For its first 30 years, RJ's Seafood & Steaks served only lunch and dinner. Then, when Snooky's, the iconic restaurant around the corner, closed at age 41 in February 2012, RJ's adopted its orphaned breakfast.
Breakfast regulars - including more-or-less informal clubs who had met at certain times and certain tables for decades - made the transition. Elements of SnookPac, the semiserious political action committee, relocated to RJ's. So did the 10:30 Coffee Club, whose members are known as Rollers for their tradition of throwing dice to decide who buys coffee for the group.
After a year and a half, "Snooky's Breakfast at RJ's" is doing OK. But the number of patrons still has not equaled the old Snooky's breakfast crowd, admits RJ's owner Randy Nessmith.
"Breakfast is kind of a habit, so you have to get people in the habit," Nessmith said. "We're developing habits right now."
He believes Snooky's Breakfast has added to RJ's total appeal.
"It has helped overall," said Nessmith. "A lot of people who hadn't thought about us are thinking about us. We feel like there's going to be an excellent future."
RJ's hosted a one-year Snooky's reunion party in February. Nessmith is suggesting another reunion event for February 2014. In the meantime, he wants to build the everyday breakfast crowd for the future of RJ's.
Currently, about 100 breakfast patrons, including some who order only coffee, is typical for a morning. At that rate, the breakfast is making a little money for the restaurant, according to Nessmith. But it's not quite at the level he would like to see.
"If I could pick up about 20 percent, that would be wonderful, 20 to 25 percent," he said. "It's Ok now, but if I could get about another 25 percent, we could handle it with the same help we've got now, and that would be very successful."
So RJ's landmark sign, out front on U.S. 301, currently proclaims "Breakfast Served: Mon.-Sat. 7-11 a.m." Nessmith is also offering monthly breakfast specials. A simple one proved popular in August: two eggs, two pieces of bacon, grits and toast for $4.99. So he has decided to continue it through September. August brought an increase in breakfast business as summer vacations ended.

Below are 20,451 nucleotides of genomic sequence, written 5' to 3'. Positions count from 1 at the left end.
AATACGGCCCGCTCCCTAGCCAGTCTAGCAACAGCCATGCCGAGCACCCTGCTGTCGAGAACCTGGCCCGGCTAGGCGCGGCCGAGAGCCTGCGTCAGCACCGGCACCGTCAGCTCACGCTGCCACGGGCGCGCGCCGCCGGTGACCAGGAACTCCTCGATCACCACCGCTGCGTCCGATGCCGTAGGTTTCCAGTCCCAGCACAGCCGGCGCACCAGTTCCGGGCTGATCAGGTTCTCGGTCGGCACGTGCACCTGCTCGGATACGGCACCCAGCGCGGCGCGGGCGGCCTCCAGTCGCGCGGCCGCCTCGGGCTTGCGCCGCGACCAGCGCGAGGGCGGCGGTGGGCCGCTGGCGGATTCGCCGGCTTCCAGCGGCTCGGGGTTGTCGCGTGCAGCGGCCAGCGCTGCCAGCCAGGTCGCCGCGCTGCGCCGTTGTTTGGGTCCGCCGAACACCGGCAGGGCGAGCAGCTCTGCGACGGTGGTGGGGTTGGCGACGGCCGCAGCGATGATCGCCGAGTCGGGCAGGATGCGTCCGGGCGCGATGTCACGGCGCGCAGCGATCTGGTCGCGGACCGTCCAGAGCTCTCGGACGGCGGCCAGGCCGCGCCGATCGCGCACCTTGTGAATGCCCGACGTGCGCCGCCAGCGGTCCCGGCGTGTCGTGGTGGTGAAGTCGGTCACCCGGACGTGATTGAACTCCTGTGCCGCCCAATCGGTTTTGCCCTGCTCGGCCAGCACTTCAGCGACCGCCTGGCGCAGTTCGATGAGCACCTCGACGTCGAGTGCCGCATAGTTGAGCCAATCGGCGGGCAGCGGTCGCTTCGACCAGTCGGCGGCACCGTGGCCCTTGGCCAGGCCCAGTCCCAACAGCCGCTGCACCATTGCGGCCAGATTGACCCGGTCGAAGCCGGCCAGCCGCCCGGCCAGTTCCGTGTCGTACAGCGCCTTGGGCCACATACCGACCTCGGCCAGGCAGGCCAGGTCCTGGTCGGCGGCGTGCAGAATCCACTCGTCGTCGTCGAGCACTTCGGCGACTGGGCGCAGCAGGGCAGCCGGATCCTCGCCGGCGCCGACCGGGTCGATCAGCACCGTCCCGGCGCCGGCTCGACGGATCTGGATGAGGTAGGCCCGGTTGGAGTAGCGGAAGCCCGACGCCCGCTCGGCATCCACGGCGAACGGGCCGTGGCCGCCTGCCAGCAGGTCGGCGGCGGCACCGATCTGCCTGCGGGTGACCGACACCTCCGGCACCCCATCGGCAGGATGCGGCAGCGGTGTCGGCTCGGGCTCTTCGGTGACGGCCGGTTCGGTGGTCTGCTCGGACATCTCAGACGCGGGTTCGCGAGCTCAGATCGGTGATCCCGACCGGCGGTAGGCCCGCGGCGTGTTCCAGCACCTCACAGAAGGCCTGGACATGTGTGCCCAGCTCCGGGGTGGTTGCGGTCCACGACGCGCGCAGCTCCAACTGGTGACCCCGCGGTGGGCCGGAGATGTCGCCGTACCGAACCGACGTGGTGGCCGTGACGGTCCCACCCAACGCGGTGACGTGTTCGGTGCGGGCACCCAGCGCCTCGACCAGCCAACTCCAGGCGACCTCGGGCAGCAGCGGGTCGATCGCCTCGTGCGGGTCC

Other breakfast selections include three-egg omelets, pancakes, cheese grits, a fresh-fruit bowl, English muffins and French toast. The menu remains virtually unchanged from Snooky's.
In contrast to RJ's lunch and dinner, where customers order in the service line, breakfast Monday through Friday is exclusively sit-down menu service. This is another legacy from Snooky's. Saturday brings a choice of a breakfast buffet or menu orders.
Even the two breakfast grills were brought over from Snooky's.
Nessmith and former Snooky's owner Bruce Yawn, two of Statesboro's most experienced restaurateurs, have long been friends. Nessmith, who managed local restaurants from the mid-1960s founded RJ's with a partner, the late James Brannen, in 1981 and has been sole owner since 1986. Yawn, meanwhile, had opened Snooky's with his father, the late Vivian D. "Snooky" Yawn in 1971.
When Bruce Yawn decided to sell his building and retire, he and Nessmith arranged for the adoption. Snooky's closed on a Saturday, and RJ's put some of the Snooky's crew to work serving breakfast the following Monday.
Of the six Snooky's employees who made the transition, three remain. Jackie Dickey has now been a waitress at RJ's for 19 months, after seven years at Snooky's and before that, 27 years at another historic eatery, Franklin's. Breakfast cook Rosa Hagins prepared meals at Snooky's for 15 years. Assistant cook Joseph Stephens has now equaled, at RJ's, his year and a half of Snooky's experience.
While fostering traditions, Nessmith is looking to the future. RJ's Seafood & Steaks recently added some new lunch and dinner entrees, as can be seen on the restaurant's Facebook page. He will consider changes to the breakfast menu around Jan. 1, when he traditionally reviews all RJ's menus.